(AP) -- Materials and financial companies led U.S. stock indexes higher in afternoon trading Tuesday as investors sized up the latest round of company earnings news. Energy stocks also rose as crude oil prices headed higher. Health care, phone companies and other high-dividend stocks were among the biggest laggards as bond yields rose.
KEEPING SCORE: The Dow Jones industrial average rose 90 points, or 0.5 percent, to 19,890 as of 12:41 p.m. Eastern Time. The Standard & Poor's 500 index gained 10 points, or 0.4 percent, to 2,275. The Nasdaq composite index added 22 points, or 0.4 percent, to 5,575.
AUTOMAKERS: The heads of General Motors, Ford Motor and Fiat Chrysler Automobiles met with President Donald Trump early Tuesday. Trump wants the automakers to build new factories in the U.S. He's warned of a "substantial border tax" on companies that move manufacturing out of the country and promised tax advantages to those that produce domestically. GM gained 51 cents, or 1.4 percent, to $37.17, while Ford added 23 cents, or 1.9 percent, to $12.55. Fiat Chrysler was up 56 cents, or 5.9 percent, to $10.12.
THE QUOTE: "They used to call some of this jawboning," said David Winters, CEO of Wintergreen Advisers. "So, far President Trump has been encouraging companies to do what's in his vision of a successful America. There's a lot of enthusiasm, but it's really going to be what happens in the next couple of months in terms of legislation so there's clarity."
MINE THIS: Freeport-McMoRan jumped 6.4 percent, one of the biggest gainers in the S&P 500 index. The mining company added $1 to $16.72.
HOME RUN: Several homebuilders were trading higher. D.R. Horton climbed 5.9 percent after the homebuilder delivered higher earnings as home closings and net home orders increased. The stock added $1.70 to $30.44. Lennar surged $2.50, or 5.7 percent, to $46.25. PulteGroup gained $1.06, or 5.5 percent, to $20.27.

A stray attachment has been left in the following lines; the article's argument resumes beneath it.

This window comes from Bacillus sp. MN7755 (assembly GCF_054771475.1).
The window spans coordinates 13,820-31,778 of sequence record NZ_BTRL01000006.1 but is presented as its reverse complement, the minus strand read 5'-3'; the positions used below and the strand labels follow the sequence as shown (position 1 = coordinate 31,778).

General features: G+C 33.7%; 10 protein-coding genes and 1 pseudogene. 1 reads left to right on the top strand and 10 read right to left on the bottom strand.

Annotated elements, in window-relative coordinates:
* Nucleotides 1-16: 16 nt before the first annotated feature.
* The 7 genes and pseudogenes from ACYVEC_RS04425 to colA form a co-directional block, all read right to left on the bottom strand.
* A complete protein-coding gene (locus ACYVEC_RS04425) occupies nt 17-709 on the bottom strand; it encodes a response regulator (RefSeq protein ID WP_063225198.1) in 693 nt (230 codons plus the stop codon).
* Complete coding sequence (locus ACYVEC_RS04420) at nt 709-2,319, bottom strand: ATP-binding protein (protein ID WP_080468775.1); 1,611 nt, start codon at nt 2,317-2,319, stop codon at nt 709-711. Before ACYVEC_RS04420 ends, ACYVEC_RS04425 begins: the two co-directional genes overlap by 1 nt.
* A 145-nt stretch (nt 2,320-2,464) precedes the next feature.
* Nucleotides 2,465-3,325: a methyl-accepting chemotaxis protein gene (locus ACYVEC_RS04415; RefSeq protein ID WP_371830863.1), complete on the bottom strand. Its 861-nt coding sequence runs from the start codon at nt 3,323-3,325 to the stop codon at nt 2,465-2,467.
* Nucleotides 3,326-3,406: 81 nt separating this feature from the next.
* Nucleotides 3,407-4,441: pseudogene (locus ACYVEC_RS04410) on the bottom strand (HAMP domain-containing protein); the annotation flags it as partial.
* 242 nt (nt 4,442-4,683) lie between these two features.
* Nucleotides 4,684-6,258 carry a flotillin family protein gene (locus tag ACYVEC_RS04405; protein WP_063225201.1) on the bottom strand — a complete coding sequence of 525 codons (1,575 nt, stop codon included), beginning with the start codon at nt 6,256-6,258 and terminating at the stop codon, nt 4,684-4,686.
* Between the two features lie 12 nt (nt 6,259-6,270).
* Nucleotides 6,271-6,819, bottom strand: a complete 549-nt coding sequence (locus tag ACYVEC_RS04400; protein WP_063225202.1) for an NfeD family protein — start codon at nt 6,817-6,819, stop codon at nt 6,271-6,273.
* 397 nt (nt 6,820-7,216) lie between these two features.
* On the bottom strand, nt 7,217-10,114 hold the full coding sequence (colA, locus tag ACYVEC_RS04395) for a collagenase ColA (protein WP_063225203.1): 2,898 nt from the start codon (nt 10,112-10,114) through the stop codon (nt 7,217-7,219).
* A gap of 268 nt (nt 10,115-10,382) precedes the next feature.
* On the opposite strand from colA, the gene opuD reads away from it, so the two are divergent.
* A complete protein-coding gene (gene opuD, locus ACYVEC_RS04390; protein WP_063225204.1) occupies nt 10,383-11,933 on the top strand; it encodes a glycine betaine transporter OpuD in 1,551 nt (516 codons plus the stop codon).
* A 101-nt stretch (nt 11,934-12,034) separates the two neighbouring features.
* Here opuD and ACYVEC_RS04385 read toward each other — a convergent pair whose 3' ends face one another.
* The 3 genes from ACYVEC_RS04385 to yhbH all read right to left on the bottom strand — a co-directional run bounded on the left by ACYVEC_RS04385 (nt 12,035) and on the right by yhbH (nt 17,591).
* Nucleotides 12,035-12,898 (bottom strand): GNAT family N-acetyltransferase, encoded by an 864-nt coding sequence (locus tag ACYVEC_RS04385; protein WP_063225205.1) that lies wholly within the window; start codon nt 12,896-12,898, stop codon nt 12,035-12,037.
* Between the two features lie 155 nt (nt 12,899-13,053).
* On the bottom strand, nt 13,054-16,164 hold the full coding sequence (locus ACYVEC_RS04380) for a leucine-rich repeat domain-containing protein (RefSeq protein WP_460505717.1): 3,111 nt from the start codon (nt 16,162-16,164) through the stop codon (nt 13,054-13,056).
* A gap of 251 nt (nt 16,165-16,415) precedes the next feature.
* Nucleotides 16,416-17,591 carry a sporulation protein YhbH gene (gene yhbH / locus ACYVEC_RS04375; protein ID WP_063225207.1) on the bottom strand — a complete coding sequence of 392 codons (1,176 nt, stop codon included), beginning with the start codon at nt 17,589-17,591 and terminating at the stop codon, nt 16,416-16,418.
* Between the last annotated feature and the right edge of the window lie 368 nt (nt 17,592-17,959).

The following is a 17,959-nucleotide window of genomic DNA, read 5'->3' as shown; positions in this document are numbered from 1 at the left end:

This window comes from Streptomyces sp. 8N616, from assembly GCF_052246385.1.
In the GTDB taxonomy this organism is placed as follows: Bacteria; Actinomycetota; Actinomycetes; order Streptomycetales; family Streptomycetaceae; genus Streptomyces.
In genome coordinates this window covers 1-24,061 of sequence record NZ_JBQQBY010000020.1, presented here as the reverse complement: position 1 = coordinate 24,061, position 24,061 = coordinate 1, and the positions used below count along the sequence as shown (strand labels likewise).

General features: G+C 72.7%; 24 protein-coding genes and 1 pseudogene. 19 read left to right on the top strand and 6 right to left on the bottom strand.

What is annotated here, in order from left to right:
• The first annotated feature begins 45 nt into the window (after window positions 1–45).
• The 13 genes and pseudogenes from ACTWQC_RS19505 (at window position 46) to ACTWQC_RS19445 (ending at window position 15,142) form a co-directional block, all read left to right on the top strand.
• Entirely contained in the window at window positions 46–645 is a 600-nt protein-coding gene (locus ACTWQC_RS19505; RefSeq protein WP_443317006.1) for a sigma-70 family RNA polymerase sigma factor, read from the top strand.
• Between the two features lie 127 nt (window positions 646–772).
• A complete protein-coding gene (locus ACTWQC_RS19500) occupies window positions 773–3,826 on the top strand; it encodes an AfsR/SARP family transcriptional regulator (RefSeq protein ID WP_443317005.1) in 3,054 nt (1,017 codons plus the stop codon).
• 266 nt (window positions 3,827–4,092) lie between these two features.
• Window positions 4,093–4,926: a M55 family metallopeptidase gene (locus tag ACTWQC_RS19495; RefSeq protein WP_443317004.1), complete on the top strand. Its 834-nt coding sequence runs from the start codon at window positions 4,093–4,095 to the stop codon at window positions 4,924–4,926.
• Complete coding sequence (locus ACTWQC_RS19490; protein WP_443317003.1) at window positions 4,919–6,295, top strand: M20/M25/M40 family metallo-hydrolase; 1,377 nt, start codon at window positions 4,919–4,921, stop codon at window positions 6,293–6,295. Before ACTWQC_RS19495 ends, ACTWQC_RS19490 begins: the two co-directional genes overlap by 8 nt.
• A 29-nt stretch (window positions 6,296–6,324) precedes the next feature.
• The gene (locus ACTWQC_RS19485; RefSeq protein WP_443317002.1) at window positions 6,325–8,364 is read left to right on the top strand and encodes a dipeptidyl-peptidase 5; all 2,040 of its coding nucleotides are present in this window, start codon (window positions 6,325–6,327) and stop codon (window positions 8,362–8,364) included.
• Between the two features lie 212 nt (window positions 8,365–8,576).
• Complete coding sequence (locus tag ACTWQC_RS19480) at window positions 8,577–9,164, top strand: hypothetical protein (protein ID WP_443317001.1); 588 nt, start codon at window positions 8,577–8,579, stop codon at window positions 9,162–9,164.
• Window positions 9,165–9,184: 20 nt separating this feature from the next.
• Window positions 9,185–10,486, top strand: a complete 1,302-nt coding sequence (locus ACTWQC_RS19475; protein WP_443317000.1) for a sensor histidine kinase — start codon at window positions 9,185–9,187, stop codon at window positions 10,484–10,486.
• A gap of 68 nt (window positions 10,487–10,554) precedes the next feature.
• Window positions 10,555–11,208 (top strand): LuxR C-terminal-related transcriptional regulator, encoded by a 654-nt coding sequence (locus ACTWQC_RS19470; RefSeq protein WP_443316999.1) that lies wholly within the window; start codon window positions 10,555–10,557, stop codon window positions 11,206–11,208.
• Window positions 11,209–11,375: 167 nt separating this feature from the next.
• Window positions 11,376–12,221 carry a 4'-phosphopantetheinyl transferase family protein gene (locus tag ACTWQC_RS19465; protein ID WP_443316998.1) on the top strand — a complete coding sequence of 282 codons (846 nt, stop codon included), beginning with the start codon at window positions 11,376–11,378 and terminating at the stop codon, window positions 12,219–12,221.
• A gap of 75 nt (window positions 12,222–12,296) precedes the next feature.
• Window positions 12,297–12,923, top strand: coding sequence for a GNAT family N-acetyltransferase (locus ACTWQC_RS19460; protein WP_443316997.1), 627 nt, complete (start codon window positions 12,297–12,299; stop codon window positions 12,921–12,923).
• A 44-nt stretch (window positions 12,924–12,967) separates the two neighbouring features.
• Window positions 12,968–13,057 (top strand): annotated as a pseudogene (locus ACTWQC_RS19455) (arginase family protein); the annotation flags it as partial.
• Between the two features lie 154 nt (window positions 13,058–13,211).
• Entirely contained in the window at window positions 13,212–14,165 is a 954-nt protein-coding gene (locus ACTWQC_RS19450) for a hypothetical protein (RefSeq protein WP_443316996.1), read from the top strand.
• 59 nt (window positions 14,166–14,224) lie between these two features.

GESUNDHEIT: Kimberly-Clark, which makes Kleenex and other paper products, rose 3.5 percent after reporting earnings that beat analysts' forecasts. The stock gained $4.10 to $121.08.
MIXED RESULTS: Johnson & Johnson slid 2.2 percent after the company reported fourth-quarter results that edged Wall Street's forecasts, but also issued a 2017 forecast that fell below what analysts were expecting. The maker of Band-Aids, medical devices and prescription drugs also said it would start seeking a possible sale, joint venture or operating partnerships for its diabetes care businesses. The stock shed $2.45 to $111.46.
HUNG UP: Verizon slumped 4.6 percent after the phone and communications company served up earnings for the last three months of 2016 that fell short of what analysts were expecting. The company, whose deal to buy Yahoo's internet operations may be in jeopardy, also said that its roster of retail postpaid subscribers fell sharply. The stock fell the most among companies in the S&P 500, sliding $2.40 to $50.01.
MARKETS OVERSEAS: In Europe, Germany's DAX was up 0.4 percent, while France's CAC 40 was 0.2 percent higher. Britain's FTSE 100 was flat after the Supreme Court said parliament would have a right to vote on whether Britain formally exits the European Union. The ruling doesn't mean Britain will remain in the EU, but it could delay the process. In Asia, Japan's benchmark Nikkei 225 slipped 0.6 percent, while Australia's S&P/ASX 200 added 0.7 percent to 5,650.10. South Korea's Kospi slipped 0.01 percent. Hong Kong's Hang Seng gained 0.2 percent.
ENERGY: Benchmark U.S. crude was up 71 cents, or 1.3 percent, at $53.46 a barrel in New York. It fell 47 cents overnight. Brent crude, used to price international oils, was up 43 cents, or 0.8 percent, at $55.66 a barrel in London.
TREASURY YIELDS: Bond prices fell. The 10-year Treasury yield rose to 2.45 percent from 2.40 percent late Monday.
CURRENCIES: In currency markets, the dollar rose to 113.58 yen from 113 yen the previous day. The euro was increased to $1.0757 from $1.0746.